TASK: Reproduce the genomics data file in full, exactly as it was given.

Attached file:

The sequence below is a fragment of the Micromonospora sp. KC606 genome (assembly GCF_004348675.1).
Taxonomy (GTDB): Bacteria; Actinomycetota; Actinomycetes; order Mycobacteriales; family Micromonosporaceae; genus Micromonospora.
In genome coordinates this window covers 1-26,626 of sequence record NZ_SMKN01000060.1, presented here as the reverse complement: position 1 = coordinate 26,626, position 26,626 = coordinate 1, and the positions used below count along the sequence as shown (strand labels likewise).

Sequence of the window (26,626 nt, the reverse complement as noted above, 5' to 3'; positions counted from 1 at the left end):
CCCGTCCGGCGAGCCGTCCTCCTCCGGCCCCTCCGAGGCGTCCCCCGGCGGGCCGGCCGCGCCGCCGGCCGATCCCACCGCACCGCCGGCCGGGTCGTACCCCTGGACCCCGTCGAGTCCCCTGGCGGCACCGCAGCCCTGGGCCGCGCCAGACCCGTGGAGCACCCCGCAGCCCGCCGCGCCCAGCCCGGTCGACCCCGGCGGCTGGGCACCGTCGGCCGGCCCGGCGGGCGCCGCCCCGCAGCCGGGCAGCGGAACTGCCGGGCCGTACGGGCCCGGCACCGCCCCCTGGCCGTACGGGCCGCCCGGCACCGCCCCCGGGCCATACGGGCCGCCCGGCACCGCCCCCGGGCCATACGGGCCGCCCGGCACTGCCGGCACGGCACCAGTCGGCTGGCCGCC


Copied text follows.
The sequence below is a fragment of the Micromonospora sp. KC606 genome (assembly GCF_004348675.1).
Taxonomy (GTDB): Bacteria; Actinomycetota; Actinomycetes; order Mycobacteriales; family Micromonosporaceae; genus Micromonospora.
In genome coordinates this window covers 1-26,626 of sequence record NZ_SMKN01000060.1, presented here as the reverse complement: position 1 = coordinate 26,626, position 26,626 = coordinate 1, and the positions used below count along the sequence as shown (strand labels likewise).

Sequence of the window (26,626 nt, the reverse complement as noted above, 5' to 3'; positions counted from 1 at the left end):
CCCGTCCGGCGAGCCGTCCTCCTCCGGCCCCTCCGAGGCGTCCCCCGGCGGGCCGGCCGCGCCGCCGGCCGATCCCACCGCACCGCCGGCCGGGTCGTACCCCTGGACCCCGTCGAGTCCCCTGGCGGCACCGCAGCCCTGGGCCGCGCCAGACCCGTGGAGCACCCCGCAGCCCGCCGCGCCCAGCCCGGTCGACCCCGGCGGCTGGGCACCGTCGGCCGGCCCGGCGGGCGCCGCCCCGCAGCCGGGCAGCGGAACTGCCGGGCCGTACGGGCCCGGCACCGCCCCCTGGCCGTACGGGCCGCCCGGCACCGCCCCCGGGCCATACGGGCCGCCCGGCACCGCCCCCGGGCCATACGGGCCGCCCGGCACTGCCGGCACGGCACCAGTCGGCTGGCCGCC